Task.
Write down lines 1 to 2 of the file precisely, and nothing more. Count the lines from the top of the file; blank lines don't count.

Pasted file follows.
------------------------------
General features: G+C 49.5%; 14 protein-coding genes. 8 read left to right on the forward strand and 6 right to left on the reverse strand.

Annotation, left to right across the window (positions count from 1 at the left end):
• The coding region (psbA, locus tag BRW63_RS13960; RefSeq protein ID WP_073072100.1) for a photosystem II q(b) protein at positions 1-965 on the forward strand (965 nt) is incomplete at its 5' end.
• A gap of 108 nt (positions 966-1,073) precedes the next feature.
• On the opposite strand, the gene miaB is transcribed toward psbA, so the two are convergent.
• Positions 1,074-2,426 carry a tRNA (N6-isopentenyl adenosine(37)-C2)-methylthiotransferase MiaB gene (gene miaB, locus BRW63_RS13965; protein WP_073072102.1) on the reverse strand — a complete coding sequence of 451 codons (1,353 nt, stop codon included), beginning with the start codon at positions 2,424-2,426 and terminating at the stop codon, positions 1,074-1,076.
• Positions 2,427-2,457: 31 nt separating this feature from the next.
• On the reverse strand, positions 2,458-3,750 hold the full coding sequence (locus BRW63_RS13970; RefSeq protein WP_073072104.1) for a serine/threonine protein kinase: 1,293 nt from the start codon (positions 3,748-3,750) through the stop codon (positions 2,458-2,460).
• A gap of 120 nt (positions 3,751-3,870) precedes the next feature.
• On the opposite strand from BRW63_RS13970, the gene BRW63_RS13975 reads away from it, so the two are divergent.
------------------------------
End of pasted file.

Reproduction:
General features: G+C 49.5%; 14 protein-coding genes. 8 read left to right on the forward strand and 6 right to left on the reverse strand.

Annotation, left to right across the window (positions count from 1 at the left end):